2021 Annual Event Speakers

MODERATOR – Manu Platt, Ph.D.

Associate Professor
Diversity Director, STC on Emergent Behaviors of Integrated Cellular Systems
GRA Distinguished Scholar
Georgia Tech/Emory University

Dr. Manu Platt received his B.S. in Biology from Morehouse College in 2001 and his Ph.D. from the Georgia Tech and Emory joint program in biomedical engineering in 2006. He finished his postdoctoral training at MIT in orthopedic tissue engineering and systems biology prior to returning to Georgia Tech and Emory in the joint department of Biomedical Engineering in 2009, where he has since been promoted and tenured. His research centers on proteolytic mechanisms of tissue remodeling during disease progression using both experimental and computational approaches. These diseases of focus are health disparities in the U.S., but global health concerns: pediatric strokes in sickle cell disease, personalized and predictive medicine for breast cancer, and HIV-mediated cardiovascular disease, which has taken him to South Africa and Ethiopia for collaborative work to find solutions for low resource settings. His work has been funded by NIH Director’s New Innovator Award, International AIDS Society, Georgia Cancer Coalition, and the National Science Foundation.

Integrated with his research program are his mentoring goals of changing the look of the next generation of scientists and engineers to include all colors, genders, and backgrounds. Aligned with that goal, Dr. Platt, with Bob Nerem, co-founded and co-directs Project ENGAGES (Engaging the Next Generation At Georgia Tech in Engineering and Science), a program paying African-American high school students from Atlanta Public Schools to be researchers in Georgia Tech labs since 2013. Awards for mentoring and outreach have included the Georgia Tech Diversity Champion award and Georgia Tech Outstanding Doctoral Thesis Advisor. He was named an Emerging Scholar by Diverse: Issues in Higher Education magazine in 2015, the Atlanta 40 under 40 by the Atlanta Business Chronicle in 2016, the Biomedical Engineering Society Diversity Award and Lecture in 2017, and inducted as a Fellow of the American Institute for Medical and Biological Engineering (AIMBE) in 2019. Most excitingly to him, was selection in 2019 as one of the Root 100, annual list of the most influential African Americans, ages 25 to 45 by The Root, a web platform for Black Opinion News and Culture.

Kathryne Cooper, MBA

The West Coast Consortium for Technology & Innovation in Pediatrics (CTIP)

Kathryne Cooper, MBA is a native Angeleno passionate about growing and funding early stage companies and creating an ecosystem to support entrepreneurs. She believes in applying a growth mindset to startup challenges and is interested in the integration of technology in settings that are traditionally analog. Since 2017, Kathryne has served as Co-Director of The West Coast Consortium for Technology & Innovation in Pediatrics (CTIP).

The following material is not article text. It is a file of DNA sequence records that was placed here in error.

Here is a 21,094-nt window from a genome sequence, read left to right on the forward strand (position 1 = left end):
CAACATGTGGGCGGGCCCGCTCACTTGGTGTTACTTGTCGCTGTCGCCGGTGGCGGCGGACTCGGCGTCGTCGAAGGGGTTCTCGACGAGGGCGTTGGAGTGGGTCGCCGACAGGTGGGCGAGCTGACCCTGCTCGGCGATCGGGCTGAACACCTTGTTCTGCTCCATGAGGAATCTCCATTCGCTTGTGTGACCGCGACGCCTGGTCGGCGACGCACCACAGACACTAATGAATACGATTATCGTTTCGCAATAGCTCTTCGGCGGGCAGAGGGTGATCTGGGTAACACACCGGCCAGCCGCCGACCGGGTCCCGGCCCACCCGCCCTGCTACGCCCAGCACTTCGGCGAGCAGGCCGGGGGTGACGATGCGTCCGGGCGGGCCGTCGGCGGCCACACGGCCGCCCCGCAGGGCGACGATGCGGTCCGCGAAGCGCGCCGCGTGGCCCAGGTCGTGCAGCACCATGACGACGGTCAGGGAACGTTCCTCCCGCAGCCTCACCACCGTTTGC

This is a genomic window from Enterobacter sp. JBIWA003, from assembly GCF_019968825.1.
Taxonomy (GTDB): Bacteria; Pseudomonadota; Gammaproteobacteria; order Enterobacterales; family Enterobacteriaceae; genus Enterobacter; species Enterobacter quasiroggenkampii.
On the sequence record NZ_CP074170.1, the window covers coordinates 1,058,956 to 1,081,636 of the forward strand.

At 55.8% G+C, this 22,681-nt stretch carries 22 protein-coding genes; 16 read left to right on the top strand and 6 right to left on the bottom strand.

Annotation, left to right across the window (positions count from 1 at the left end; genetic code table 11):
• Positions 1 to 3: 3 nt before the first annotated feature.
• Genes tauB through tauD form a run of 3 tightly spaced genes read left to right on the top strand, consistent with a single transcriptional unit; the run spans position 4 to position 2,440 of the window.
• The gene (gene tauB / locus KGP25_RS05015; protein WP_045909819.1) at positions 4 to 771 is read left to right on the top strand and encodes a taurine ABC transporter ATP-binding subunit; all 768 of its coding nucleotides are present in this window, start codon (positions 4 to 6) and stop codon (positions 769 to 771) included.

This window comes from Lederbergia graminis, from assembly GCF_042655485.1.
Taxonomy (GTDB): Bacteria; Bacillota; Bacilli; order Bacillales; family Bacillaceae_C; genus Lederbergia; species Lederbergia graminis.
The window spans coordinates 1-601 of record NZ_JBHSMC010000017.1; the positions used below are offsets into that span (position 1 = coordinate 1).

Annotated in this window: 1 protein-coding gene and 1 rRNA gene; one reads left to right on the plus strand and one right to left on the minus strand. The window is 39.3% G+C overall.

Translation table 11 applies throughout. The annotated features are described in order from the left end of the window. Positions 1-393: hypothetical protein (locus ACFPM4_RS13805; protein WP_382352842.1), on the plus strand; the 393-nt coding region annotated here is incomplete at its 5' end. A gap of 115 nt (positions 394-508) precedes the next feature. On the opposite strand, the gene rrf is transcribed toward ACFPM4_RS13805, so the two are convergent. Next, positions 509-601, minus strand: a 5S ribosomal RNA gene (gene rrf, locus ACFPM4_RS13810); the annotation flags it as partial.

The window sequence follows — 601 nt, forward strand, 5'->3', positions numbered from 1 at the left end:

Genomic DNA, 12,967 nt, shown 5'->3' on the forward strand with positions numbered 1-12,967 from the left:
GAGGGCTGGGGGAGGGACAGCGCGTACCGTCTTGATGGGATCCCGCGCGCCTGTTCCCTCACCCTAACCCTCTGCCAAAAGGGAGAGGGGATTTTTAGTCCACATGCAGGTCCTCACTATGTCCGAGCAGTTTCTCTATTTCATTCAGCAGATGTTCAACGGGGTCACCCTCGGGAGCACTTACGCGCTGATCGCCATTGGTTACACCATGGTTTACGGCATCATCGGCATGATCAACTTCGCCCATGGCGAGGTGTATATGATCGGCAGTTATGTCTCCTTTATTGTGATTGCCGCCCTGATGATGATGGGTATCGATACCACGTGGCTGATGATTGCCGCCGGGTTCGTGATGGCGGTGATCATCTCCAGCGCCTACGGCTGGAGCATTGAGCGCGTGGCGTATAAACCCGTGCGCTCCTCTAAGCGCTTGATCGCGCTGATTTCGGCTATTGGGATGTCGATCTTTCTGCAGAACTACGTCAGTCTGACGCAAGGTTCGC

Kathryne is the head of CTIP’s investment arm, where she selects medical device companies with commercialization potential, high clinical impact, and proprietary technology for investment and support. Kathryne engages the investment community at large – building relationships with Venture Capitalists, Angels and strategic partners to advance MedTech innovators within the CTIP portfolio.
Kathryne holds a BA in Human Biology from Stanford University, an MBA from the University of Southern California, Marshall School of Business and a Certificate in Venture Capital Finance from the University of California, Berkeley, School of Law. She began her career in medicine, attending medical school at the University of Southern California, Keck School of Medicine before transitioning to the business side of healthcare. She serves on the Board of Directors of the Bertran F. Cooper, M.D. Scholarship Fund via the Howard University College of Medicine, the Diversity, Equity and Inclusion Task Force at the Lloyd Greif Center for Entrepreneurial Studies via the USC Marshall School of Business, and the Advisory Board of the Los Angeles City WiSTEM (Women in Science, Technology, Engineering & Math [STEM]) initiative via the Office of L.A. Mayor Eric Garcetti.

Michael R. DeBaun, MD, MPH

Professor, Vanderbilt University School of Medicine
JC Peterson Endowed Chair, and Founder and Director, Vanderbilt- Meharry Sickle Cell Disease Center of Excellence

Michael R. DeBaun, MD, MPH, is a Professor of Pediatrics and Medicine at Vanderbilt University School of Medicine, JC Peterson Endowed Chair, and founder and director of the Vanderbilt- Meharry Sickle Cell Disease Center of Excellence. For over 25 years, his research on sickle cell disease has led to fundamental changes in understanding the clinical epidemiology, pathogenesis, and treatment of strokes and silent strokes in children and adults with sickle cell disease. He has been the principal investigator or co-leader of 8 NIH or foundation-funded controlled clinical trials designed to prevent strokes in children or adults with sickle cell disease in North America, Europe, and Nigeria. Dr. DeBaun is an elected member of the National Academy of Medicine (2009). Based on his significant contribution to advancing the care of children and adults with sickle cell disease, he received the prestigious international 2014 Ernest Beutler Prize and Lecture in Clinical Science from the American Society of Hematology. Dr. DeBaun has received two international mentoring awards: the Maureen Andrews Award from the Society of Pediatric Research (2017) and the American Society of Hematology Clinical Science Research Mentor Award (2019). In 2019, he received the Stanford University Medical School Lifetime Achievement Award.

Shruti Kothari, MPH

Director of Industry Initiatives, Blue Shield of California
Founder, Women of Community